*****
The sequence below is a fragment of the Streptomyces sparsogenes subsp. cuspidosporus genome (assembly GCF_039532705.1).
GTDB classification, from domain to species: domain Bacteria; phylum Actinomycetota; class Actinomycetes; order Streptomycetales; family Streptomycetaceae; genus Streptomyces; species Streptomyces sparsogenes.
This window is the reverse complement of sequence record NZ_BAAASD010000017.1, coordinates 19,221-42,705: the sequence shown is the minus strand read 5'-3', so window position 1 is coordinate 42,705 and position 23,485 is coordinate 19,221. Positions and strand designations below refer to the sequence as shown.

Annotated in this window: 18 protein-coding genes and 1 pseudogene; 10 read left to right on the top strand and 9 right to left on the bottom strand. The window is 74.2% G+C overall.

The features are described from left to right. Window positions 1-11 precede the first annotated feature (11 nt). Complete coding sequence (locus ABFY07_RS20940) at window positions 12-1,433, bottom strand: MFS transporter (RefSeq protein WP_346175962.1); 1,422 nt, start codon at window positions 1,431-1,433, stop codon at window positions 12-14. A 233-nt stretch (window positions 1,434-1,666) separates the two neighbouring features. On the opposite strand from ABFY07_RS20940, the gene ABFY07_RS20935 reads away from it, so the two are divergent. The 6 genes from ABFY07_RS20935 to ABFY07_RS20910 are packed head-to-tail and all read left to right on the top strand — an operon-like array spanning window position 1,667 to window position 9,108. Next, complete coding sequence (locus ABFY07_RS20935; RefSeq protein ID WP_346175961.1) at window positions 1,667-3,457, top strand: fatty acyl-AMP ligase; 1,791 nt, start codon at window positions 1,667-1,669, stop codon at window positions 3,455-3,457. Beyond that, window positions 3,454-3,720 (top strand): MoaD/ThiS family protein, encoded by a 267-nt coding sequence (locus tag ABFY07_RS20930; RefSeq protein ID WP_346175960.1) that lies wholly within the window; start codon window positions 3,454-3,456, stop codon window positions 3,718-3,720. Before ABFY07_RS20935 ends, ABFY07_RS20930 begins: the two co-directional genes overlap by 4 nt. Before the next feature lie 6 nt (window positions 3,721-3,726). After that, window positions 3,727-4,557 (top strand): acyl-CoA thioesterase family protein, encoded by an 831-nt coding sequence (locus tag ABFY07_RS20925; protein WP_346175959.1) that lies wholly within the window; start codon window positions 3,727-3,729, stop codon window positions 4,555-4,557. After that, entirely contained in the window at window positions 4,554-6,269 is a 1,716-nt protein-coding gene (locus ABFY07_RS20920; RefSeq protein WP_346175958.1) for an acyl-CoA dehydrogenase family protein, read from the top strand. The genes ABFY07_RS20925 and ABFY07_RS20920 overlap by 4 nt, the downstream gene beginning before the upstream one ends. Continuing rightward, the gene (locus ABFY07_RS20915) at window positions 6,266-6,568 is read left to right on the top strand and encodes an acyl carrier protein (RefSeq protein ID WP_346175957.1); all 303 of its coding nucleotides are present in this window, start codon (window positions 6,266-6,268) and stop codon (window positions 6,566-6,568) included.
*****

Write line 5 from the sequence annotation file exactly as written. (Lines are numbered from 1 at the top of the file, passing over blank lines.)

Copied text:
The features are described from left to right. Window positions 1-11 precede the first annotated feature (11 nt). Complete coding sequence (locus ABFY07_RS20940) at window positions 12-1,433, bottom strand: MFS transporter (RefSeq protein WP_346175962.1); 1,422 nt, start codon at window positions 1,431-1,433, stop codon at window positions 12-14. A 233-nt stretch (window positions 1,434-1,666) separates the two neighbouring features. On the opposite strand from ABFY07_RS20940, the gene ABFY07_RS20935 reads away from it, so the two are divergent. The 6 genes from ABFY07_RS20935 to ABFY07_RS20910 are packed head-to-tail and all read left to right on the top strand — an operon-like array spanning window position 1,667 to window position 9,108. Next, complete coding sequence (locus ABFY07_RS20935; RefSeq protein ID WP_346175961.1) at window positions 1,667-3,457, top strand: fatty acyl-AMP ligase; 1,791 nt, start codon at window positions 1,667-1,669, stop codon at window positions 3,455-3,457. Beyond that, window positions 3,454-3,720 (top strand): MoaD/ThiS family protein, encoded by a 267-nt coding sequence (locus tag ABFY07_RS20930; RefSeq protein ID WP_346175960.1) that lies wholly within the window; start codon window positions 3,454-3,456, stop codon window positions 3,718-3,720. Before ABFY07_RS20935 ends, ABFY07_RS20930 begins: the two co-directional genes overlap by 4 nt. Before the next feature lie 6 nt (window positions 3,721-3,726). After that, window positions 3,727-4,557 (top strand): acyl-CoA thioesterase family protein, encoded by an 831-nt coding sequence (locus tag ABFY07_RS20925; protein WP_346175959.1) that lies wholly within the window; start codon window positions 3,727-3,729, stop codon window positions 4,555-4,557. After that, entirely contained in the window at window positions 4,554-6,269 is a 1,716-nt protein-coding gene (locus ABFY07_RS20920; RefSeq protein WP_346175958.1) for an acyl-CoA dehydrogenase family protein, read from the top strand. The genes ABFY07_RS20925 and ABFY07_RS20920 overlap by 4 nt, the downstream gene beginning before the upstream one ends. Continuing rightward, the gene (locus ABFY07_RS20915) at window positions 6,266-6,568 is read left to right on the top strand and encodes an acyl carrier protein (RefSeq protein ID WP_346175957.1); all 303 of its coding nucleotides are present in this window, start codon (window positions 6,266-6,268) and stop codon (window positions 6,566-6,568) included.